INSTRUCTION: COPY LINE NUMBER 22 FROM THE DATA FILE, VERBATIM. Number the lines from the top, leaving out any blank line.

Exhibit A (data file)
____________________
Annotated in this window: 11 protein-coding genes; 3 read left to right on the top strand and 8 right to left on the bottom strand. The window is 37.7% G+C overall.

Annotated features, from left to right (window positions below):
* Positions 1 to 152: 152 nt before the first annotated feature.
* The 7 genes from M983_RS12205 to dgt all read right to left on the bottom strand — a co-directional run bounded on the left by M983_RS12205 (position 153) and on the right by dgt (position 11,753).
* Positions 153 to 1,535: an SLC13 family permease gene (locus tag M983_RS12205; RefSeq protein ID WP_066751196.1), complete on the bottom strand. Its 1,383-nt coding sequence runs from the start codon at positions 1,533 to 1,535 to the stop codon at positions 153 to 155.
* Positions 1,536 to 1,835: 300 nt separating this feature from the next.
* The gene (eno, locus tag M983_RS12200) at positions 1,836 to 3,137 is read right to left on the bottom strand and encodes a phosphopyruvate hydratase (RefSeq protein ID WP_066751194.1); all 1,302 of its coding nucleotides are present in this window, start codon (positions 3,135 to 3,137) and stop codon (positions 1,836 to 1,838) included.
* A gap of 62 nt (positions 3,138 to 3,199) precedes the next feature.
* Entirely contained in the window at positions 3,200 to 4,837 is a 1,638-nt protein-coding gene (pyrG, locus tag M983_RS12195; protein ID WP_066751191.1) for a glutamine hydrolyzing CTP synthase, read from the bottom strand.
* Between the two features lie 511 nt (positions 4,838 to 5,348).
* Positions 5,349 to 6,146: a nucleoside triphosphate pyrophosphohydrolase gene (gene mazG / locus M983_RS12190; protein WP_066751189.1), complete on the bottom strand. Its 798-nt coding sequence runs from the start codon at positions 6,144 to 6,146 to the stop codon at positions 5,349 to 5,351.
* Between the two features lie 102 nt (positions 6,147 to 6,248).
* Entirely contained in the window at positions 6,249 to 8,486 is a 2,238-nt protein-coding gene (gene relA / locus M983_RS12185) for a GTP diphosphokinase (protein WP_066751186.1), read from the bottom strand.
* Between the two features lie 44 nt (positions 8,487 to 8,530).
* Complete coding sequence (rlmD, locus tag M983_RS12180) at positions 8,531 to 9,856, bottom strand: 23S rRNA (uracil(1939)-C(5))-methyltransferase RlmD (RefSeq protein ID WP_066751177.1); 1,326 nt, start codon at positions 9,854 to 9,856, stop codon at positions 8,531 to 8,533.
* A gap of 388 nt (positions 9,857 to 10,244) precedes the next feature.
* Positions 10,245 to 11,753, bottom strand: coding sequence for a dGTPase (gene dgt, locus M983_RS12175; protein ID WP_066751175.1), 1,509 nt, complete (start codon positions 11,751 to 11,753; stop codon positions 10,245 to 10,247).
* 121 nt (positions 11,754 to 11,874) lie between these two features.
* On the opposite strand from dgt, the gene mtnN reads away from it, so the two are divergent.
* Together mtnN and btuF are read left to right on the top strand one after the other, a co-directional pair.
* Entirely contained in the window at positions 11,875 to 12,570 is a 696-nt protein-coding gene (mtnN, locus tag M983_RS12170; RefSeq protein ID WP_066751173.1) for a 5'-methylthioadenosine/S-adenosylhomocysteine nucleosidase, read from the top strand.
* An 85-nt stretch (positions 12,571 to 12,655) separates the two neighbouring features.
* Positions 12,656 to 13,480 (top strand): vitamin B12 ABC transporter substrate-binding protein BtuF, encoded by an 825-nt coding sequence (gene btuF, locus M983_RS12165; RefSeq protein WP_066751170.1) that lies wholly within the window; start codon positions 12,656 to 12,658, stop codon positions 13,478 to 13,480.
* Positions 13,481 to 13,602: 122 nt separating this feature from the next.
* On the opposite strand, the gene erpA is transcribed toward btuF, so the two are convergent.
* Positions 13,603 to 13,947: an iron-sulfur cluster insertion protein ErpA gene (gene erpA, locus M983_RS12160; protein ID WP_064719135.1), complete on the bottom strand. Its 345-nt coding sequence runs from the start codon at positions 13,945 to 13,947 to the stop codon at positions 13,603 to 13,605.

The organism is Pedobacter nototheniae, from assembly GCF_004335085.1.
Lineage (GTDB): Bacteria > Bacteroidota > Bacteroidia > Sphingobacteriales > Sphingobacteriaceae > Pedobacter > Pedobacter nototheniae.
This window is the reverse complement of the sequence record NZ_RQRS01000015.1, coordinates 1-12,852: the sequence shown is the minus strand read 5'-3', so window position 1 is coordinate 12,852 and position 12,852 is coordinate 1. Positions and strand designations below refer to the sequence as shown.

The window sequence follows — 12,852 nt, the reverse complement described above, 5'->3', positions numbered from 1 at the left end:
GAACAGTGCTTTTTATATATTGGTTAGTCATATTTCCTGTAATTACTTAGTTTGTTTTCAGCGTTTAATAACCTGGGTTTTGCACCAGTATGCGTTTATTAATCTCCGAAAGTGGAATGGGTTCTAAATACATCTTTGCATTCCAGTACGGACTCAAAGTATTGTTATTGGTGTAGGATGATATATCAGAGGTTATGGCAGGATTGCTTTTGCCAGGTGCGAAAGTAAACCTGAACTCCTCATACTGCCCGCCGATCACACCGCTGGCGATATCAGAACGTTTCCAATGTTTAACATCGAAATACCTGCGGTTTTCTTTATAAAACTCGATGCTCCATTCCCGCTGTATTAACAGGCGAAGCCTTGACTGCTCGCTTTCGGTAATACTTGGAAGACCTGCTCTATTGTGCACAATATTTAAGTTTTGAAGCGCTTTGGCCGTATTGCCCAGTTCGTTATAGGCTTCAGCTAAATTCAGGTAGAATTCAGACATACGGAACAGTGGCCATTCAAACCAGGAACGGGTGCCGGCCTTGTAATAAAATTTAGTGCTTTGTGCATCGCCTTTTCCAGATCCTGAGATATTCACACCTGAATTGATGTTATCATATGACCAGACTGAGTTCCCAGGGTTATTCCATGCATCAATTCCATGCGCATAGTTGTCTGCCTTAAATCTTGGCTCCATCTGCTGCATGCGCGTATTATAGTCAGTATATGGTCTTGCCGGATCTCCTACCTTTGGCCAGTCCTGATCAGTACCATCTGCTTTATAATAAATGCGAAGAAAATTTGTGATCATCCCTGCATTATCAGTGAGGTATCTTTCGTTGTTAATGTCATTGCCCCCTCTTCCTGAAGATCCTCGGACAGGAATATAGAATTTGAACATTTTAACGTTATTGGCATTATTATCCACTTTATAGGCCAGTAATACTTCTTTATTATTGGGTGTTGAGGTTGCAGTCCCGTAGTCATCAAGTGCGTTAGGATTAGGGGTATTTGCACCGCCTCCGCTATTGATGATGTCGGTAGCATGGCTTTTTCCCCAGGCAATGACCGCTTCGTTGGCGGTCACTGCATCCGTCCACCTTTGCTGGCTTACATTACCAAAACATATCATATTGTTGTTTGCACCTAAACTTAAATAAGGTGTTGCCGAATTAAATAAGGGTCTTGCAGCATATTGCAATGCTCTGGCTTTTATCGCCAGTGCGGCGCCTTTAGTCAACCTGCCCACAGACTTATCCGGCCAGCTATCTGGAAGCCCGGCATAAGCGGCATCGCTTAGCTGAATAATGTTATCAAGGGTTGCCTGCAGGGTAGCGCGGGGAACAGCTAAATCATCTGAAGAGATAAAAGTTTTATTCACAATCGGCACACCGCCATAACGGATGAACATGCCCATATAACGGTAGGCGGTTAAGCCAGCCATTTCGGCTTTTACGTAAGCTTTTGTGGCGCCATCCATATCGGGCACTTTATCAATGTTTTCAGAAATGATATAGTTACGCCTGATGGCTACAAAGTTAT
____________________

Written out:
* An 85-nt stretch (positions 12,571 to 12,655) separates the two neighbouring features.